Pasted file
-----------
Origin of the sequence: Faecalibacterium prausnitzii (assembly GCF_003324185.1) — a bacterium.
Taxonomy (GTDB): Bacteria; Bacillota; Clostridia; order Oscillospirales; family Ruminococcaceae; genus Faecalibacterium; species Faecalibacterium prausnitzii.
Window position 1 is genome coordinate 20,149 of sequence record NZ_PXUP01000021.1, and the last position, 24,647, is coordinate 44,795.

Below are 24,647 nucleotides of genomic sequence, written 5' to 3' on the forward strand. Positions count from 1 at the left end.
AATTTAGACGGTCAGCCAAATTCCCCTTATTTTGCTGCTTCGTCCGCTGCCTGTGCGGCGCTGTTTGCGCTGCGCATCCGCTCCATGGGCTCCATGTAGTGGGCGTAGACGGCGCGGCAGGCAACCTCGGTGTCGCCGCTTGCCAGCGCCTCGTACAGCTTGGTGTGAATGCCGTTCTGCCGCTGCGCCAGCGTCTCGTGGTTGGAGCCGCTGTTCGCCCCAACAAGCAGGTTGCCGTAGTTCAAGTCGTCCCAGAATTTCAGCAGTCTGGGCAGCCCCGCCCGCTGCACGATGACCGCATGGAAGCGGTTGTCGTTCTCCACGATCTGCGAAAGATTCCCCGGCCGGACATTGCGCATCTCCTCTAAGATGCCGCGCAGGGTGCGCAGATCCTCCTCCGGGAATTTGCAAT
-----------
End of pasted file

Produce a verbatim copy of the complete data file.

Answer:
Origin of the sequence: Faecalibacterium prausnitzii (assembly GCF_003324185.1) — a bacterium.
Taxonomy (GTDB): Bacteria; Bacillota; Clostridia; order Oscillospirales; family Ruminococcaceae; genus Faecalibacterium; species Faecalibacterium prausnitzii.
Window position 1 is genome coordinate 20,149 of sequence record NZ_PXUP01000021.1, and the last position, 24,647, is coordinate 44,795.

Below are 24,647 nucleotides of genomic sequence, written 5' to 3' on the forward strand. Positions count from 1 at the left end.
AATTTAGACGGTCAGCCAAATTCCCCTTATTTTGCTGCTTCGTCCGCTGCCTGTGCGGCGCTGTTTGCGCTGCGCATCCGCTCCATGGGCTCCATGTAGTGGGCGTAGACGGCGCGGCAGGCAACCTCGGTGTCGCCGCTTGCCAGCGCCTCGTACAGCTTGGTGTGAATGCCGTTCTGCCGCTGCGCCAGCGTCTCGTGGTTGGAGCCGCTGTTCGCCCCAACAAGCAGGTTGCCGTAGTTCAAGTCGTCCCAGAATTTCAGCAGTCTGGGCAGCCCCGCCCGCTGCACGATGACCGCATGGAAGCGGTTGTCGTTCTCCACGATCTGCGAAAGATTCCCCGGCCGGACATTGCGCATCTCCTCTAAGATGCCGCGCAGGGTGCGCAGATCCTCCTCCGGGAATTTGCAAT